ASGE members benefit from an array of publications and newsletters in various formats to keep abreast of latest developments in GI endoscopy.

Gastrointestinal Endoscopy (GIE) is ASGE’s preeminent internationally recognized journal on the science and practice of endoscopy   

VideoGIE, an online-only, open access video journal featuring peer-reviewed video case reports and case series of endoscopic procedures

iGIE, the latest ASGE publication; a gold open-access, online only journal that accelerates the publication of peer-reviewed research and best practices, including the work conducted collaboratively and across disciplines

Journal Scan, a weekly newsletter providing expert insights into the latest GI research, offered in two versions:

SCOPE provides a weekly news round-up on all things going on with ASGE and its members around the world

Daily Digest is a succinct quick-read for busy members looking for brief snippets of all that’s going on

Practical Solutions is a monthly newsletter offering resources for the GI team

Trainee Advisor provides a quarterly round-up of news and activities for fellows along their GI pathway

Additional publications that ASGE offers include:


Patient Brochures

Most Recent Practice Guidelines

ASGE guideline for infection control during GI endoscopy

Nov 15, 2016, 18:29 PM
Millions of GI endoscopies are performed annually throughout the United States, and it is reassuring that documented instances of infectious adverse events remain rare.2 Several recent reports of infections with multidrug-resistant organisms (MDRO) associated with duodenoscope use suggest that prior assumptions regarding endoscopy-related infection rates may be an underestimate, particularly for ERCP. These outbreaks of infection have led to a reassessment of current infection control practices. Endoscopy-related transmission of infections may occur if microorganisms are spread from patient to patient by contaminated equipment or if microorganisms are spread from the gut lumen during endoscopy through the bloodstream to susceptible organs, adjacent tissues, or prostheses. Non-endoscopic transmission of infections within endoscopy units also can occur if microorganisms are transmitted from patients to endoscopy personnel.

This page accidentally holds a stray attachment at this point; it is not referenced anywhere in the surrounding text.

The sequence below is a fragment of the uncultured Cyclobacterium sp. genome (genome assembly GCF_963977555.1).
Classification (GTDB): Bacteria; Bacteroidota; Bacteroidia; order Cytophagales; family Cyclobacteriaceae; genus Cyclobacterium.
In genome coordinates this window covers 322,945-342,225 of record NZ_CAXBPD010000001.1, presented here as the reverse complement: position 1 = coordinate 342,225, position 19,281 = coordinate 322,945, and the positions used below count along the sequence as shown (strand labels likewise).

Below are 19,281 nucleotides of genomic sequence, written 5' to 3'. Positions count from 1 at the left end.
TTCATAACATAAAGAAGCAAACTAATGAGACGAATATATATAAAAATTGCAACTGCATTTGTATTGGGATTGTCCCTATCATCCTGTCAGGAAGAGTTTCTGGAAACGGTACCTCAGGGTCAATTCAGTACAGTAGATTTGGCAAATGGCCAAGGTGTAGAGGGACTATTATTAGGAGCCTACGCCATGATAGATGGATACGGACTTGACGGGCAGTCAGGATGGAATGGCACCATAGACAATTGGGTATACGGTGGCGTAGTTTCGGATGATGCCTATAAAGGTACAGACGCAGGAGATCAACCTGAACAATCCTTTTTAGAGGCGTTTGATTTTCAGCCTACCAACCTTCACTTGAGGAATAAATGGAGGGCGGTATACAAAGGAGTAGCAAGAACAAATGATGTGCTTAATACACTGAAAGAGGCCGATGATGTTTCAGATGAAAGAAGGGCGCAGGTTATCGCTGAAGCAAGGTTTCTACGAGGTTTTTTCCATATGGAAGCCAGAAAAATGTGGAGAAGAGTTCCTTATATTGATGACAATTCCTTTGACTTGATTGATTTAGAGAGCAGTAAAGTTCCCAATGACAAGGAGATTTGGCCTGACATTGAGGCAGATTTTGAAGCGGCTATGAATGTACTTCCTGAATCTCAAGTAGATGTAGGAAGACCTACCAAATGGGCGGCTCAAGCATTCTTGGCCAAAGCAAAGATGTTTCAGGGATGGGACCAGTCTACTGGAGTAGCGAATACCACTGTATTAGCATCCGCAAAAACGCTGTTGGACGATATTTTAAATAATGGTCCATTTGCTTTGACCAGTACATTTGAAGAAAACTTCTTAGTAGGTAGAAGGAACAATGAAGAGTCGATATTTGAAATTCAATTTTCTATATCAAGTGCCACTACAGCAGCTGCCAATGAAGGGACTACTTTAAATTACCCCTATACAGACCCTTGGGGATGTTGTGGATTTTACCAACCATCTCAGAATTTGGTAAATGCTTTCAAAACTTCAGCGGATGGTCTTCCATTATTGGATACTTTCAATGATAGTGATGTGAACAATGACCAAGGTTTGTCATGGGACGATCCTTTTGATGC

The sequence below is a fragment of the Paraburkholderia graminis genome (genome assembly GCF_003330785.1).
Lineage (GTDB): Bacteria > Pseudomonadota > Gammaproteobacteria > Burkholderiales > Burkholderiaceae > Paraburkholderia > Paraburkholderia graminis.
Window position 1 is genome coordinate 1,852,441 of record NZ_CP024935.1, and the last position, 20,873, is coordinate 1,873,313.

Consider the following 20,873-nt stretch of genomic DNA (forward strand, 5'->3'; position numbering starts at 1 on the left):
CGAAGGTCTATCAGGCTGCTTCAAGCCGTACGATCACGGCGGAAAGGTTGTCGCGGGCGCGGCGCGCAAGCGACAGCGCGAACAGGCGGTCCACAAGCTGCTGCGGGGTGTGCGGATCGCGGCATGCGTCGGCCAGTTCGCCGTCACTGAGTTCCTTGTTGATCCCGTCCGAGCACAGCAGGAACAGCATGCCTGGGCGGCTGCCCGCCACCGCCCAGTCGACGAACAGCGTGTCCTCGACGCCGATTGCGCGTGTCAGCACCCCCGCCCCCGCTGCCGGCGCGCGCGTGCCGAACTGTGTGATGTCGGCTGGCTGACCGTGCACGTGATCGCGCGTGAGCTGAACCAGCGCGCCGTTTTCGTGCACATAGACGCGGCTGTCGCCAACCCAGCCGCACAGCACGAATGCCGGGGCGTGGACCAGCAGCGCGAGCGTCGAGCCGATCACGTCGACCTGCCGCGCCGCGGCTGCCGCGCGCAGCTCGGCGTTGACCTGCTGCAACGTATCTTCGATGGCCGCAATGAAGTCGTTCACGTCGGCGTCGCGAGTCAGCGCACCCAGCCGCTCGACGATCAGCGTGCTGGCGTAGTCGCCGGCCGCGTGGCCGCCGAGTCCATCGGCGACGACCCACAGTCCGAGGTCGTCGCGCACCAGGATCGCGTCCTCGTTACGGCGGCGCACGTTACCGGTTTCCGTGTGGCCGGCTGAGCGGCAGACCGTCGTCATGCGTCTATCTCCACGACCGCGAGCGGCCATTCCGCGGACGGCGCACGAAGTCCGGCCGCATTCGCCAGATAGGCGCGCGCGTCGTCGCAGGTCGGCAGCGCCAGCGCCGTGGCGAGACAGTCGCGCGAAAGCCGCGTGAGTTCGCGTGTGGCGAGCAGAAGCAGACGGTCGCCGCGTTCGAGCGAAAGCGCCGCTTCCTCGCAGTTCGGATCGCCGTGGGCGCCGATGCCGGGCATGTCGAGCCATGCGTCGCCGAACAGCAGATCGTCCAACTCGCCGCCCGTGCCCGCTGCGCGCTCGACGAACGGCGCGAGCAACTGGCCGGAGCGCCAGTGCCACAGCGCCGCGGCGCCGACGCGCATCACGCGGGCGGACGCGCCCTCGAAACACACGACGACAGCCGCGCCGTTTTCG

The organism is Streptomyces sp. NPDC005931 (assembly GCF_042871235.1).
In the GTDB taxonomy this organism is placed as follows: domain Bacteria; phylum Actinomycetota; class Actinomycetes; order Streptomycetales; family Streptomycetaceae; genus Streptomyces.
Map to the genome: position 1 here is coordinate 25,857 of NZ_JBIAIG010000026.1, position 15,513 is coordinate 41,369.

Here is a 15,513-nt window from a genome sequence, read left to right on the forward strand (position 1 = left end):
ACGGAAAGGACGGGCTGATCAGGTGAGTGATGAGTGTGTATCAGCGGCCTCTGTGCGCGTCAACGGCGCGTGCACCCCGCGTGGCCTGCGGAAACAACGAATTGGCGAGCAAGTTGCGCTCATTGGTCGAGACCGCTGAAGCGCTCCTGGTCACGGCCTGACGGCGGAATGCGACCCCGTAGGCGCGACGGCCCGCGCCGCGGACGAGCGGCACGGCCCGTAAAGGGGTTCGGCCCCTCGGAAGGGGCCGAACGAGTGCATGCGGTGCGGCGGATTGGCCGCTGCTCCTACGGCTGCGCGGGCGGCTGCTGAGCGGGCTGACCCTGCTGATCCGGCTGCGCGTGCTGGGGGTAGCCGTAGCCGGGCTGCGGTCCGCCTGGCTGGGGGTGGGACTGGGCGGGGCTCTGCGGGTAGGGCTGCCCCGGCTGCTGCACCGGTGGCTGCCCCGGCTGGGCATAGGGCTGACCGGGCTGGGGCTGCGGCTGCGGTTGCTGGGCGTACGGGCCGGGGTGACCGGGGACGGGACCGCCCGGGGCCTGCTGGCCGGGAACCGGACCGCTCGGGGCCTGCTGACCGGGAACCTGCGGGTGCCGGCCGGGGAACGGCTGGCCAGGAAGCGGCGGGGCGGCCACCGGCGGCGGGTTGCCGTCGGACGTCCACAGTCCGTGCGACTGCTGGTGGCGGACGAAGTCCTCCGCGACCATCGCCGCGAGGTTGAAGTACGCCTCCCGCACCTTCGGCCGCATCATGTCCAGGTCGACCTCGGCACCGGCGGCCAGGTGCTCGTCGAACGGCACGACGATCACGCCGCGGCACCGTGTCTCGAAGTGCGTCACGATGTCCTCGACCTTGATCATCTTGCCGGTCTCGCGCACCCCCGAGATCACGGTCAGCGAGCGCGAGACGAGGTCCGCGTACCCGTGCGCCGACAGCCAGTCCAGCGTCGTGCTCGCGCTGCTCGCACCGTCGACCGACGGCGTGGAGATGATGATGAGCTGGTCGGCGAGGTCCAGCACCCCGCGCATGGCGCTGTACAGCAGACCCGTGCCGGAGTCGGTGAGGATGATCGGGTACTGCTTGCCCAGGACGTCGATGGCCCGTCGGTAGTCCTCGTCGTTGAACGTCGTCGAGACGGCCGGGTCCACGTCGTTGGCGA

Prepared by: ASGE Quality Assurance in Endoscopy Committee, Audrey H. Calderwood, MD, Lukejohn W. Day, MD, V. Raman Muthusamy, MD, James Collins, RN, Ralph David Hambrick III, RN, Andrew S. Brock, MD, Nalini M. Guda, MD, Jonathan M. Buscaglia, MD, Bret T. Petersen, MD, Navtej S. Buttar, MD, Lauren G. Khanna, MD, Vladimir M. Kushnir, MD, Aparna Repaka, MD, Nicolas A. Villa, MD, Glenn M. Eisen, MD, MPH (Chair)
Title : ASGE guideline for infection control during GI endoscopy
Doi org link :
Volume : Gastrointest Endosc May 2018 Volume 87, Issue 5
URL : /docs/default-source/importfiles/assets/0/71542/71544/51e78060-cd85-4281-b100-6abebcb04c49.pdf?Status=Master&sfvrsn=2
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Content created : May 1, 2018, 07:00 AM
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ExternalPK : 4300

Categories :
  • Establishment of Gastrointestinal Endoscopy Areas
  • Gastrointestinal Endoscopy Journal
  • Infection Control
  • Practice Guidelines
  • Quality & Safety
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